Early Days

I’ve pretty much worked remotely in the US all my career. In the 90s this meant having three phone lines (These were actually physical lines into the house): one for the family, one for work and one for the modem. When DSL finally became a thing and we were running a business, the modem was replaced by a fax machine. The minor annoyance was knowing which line was occupied but if line 1 is the house and line 2 the office, it’s not hard. The big change was unbundling. This meant initially the call costs to the UK through the line provider skyrocketed and US out of state rates followed. The way around this was to use unbundled providers via dial-around (a prefix number), but finding the cheapest was hard and the rates changed almost monthly. I needed a system that could add the current dial-around prefix for the relevant provider automatically. The solution: asterisk running on a server in the basement with two digium FX cards for the POTS lines (fax facility now being handled by asterisk) and Aastra 9113i SIP phones wired over the house ethernet with PoE injectors. Some fun jiggery pokery with asterisk busy lamp feature allowed the lights on the SIP phone to indicate busy lines and extensions.conf could be programmed to keep the correct dial-around prefix. For a bonus, asterisk can be programmed to do call screening, so now if the phone system doesn’t recognize your number you get told we don’t accept solicitation calls and to hang up now, otherwise press 0 to ring the house phone … and we’ve had peaceful dinner times ever after. It was also somewhat useful to have each phone in the house on its own PBX extension so people could call from the living room to my office without having to yell.

Enter SIP Trunking

While dial-arounds worked successfully for a few years, they always ended with problems (usually signalled by a massive phone bill) and a new dial-around was needed. However by 2007 several companies were offering SIP trunking over the internet. The one I chose (Localphone, a UK based company) was actually a successful ring back provider before moving into SIP. They offered a pay as you go service with phone termination in whatever country you were calling. The UK and US rates were really good, so suddenly the phone bills went down and as a bonus they gave me a free UK incoming number (called a DID – Direct Inward Dialing) which family and friends in the UK could call us on at local UK rates. Pretty much every call apart from local ones was now being routed over the internet, although most incoming calls, apart for those from the UK, were still over the POTS lines.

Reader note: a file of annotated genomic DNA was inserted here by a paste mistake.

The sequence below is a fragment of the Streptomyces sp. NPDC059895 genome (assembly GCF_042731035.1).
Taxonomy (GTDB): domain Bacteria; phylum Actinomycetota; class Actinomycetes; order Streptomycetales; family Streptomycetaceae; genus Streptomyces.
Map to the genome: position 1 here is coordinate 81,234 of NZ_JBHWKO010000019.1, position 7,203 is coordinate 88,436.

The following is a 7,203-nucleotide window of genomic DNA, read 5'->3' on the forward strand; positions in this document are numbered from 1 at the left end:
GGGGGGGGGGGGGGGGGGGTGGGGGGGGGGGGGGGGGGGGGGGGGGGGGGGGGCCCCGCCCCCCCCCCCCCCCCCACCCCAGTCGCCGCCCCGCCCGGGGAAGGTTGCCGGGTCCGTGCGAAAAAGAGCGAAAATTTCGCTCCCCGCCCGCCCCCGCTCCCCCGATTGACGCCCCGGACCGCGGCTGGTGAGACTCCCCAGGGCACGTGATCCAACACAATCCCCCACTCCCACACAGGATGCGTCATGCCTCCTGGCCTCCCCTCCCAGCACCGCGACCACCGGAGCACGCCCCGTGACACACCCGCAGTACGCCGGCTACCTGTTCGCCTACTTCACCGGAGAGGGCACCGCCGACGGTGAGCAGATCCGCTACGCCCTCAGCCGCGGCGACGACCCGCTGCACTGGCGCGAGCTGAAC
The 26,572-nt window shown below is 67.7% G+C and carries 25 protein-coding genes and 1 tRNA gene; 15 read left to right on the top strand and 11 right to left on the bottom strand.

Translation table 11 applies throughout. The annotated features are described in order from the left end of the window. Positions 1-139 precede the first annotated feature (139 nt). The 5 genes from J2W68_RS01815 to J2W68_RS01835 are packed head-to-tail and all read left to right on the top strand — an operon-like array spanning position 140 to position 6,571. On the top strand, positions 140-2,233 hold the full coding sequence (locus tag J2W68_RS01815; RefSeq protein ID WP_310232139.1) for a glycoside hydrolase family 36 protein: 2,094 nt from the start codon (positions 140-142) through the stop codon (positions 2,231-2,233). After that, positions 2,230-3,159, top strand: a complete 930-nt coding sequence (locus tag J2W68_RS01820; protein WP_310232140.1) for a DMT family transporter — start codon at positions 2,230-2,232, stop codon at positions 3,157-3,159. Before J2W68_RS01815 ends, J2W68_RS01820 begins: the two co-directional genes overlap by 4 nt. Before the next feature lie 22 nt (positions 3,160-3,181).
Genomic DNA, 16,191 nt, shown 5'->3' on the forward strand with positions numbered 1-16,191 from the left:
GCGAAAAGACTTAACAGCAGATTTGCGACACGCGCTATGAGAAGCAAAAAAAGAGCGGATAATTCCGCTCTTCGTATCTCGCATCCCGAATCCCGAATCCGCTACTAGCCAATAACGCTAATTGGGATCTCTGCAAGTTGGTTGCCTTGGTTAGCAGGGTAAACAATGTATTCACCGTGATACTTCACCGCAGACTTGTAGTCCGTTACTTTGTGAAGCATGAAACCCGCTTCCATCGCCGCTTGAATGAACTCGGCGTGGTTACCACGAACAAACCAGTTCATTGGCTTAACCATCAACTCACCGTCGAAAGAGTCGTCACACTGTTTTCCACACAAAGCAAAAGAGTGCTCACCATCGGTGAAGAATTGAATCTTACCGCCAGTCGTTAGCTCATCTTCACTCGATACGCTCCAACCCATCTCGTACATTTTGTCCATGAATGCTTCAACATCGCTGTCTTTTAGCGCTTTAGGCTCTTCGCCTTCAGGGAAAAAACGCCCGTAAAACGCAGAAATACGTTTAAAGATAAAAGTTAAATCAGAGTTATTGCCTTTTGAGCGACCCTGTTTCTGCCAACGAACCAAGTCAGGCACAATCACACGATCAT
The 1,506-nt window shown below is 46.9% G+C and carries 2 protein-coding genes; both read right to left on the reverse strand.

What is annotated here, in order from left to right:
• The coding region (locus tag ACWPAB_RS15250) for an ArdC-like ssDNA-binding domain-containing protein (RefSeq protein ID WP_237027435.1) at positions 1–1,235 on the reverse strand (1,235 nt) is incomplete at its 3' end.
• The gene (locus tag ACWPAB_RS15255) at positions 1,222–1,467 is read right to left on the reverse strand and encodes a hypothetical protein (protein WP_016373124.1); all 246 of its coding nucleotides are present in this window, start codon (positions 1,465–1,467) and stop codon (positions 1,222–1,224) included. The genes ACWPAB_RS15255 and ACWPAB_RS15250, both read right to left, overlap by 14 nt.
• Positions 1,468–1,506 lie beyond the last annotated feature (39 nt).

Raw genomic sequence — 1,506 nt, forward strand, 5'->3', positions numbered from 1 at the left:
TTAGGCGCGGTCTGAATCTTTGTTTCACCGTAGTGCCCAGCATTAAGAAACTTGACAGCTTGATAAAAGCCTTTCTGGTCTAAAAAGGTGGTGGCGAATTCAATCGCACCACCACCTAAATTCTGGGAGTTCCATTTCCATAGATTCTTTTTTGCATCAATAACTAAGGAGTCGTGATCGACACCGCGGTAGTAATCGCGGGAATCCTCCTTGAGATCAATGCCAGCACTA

The beginning of Mobile (For Me)

I was never really a big consumer of mobile phones, but that all changed in 2009 when google presented all kernel developers with a Nexus One. Of course, they didn’t give us SIM cards to go with it, so my initial experiments were all over wifi. I soon had CyanogenMod installed and found a SIP client called Sipdroid. This allowed me to install my Nexus One as a SIP extension on the house network. SIP calls over 2G data were not very usable (the bandwidth was too low), but implementing multiple codecs and speex support got it to at least work (and is actually made me an android developer … scratching my own itch again). The bandwidth problems on 2G evaporated on 3G and SIP became really usable (although I didn’t have a mobile “plan”, I did use pay-as-you-go SIMs while travelling). It already struck me that all you really needed the mobile network for was data and then all calls could simply travel to a SIP provider. When LTE came along it seemed to be confirming this view because IP became the main communication layer.

I suppose I should add that I used the Nexus One long beyond its design life, even updating its protocol stack so it kept working. I did this partly because it annoyed certain people to see me with an old phone (I have a set of friends who were very amused by this and kept me supplied with a stock of Nexus One phones in case my old one broke) but mostly because of inertia and liking small phones.

SIP Becomes My Only Phone Service

In 2012, thanks to a work assignment, we relocated from the US to London. Since these moves take a while, I relocated the in-house PBX machine to a dedicated server in Los Angeles (my nascent private cloud), ditched the POTS connections and used the UK incoming number as our primary line that could be delivered to us while we were in temporary accommodation as well as when we were in our final residence in London. This did have the somewhat inefficient result that when you called from the downstairs living room to the upstairs office, the call was routed over an 8,000 mile round trip from London to Los Angeles and back, but thanks to internet latency improvements, you couldn’t really tell. The other problem was that the area code I’d chosen back in 2007 was in Whitby, some 200 Miles north of London but fortunately this didn’t seem to be much of an issue except for London Pizza delivery places who steadfastly refused to believe we lived locally.

When the time came in 2013 to move back to Seattle in the USA, the adjustment was simply made by purchasing a 206 area code DID and plugging it into the asterisk system and continued using a fully VoIP system based in Los Angeles. Although I got my incoming UK number for free, being an early service consumer, renting DIDs now costs around $1 per month depending on your provider.

SIP and the Home Office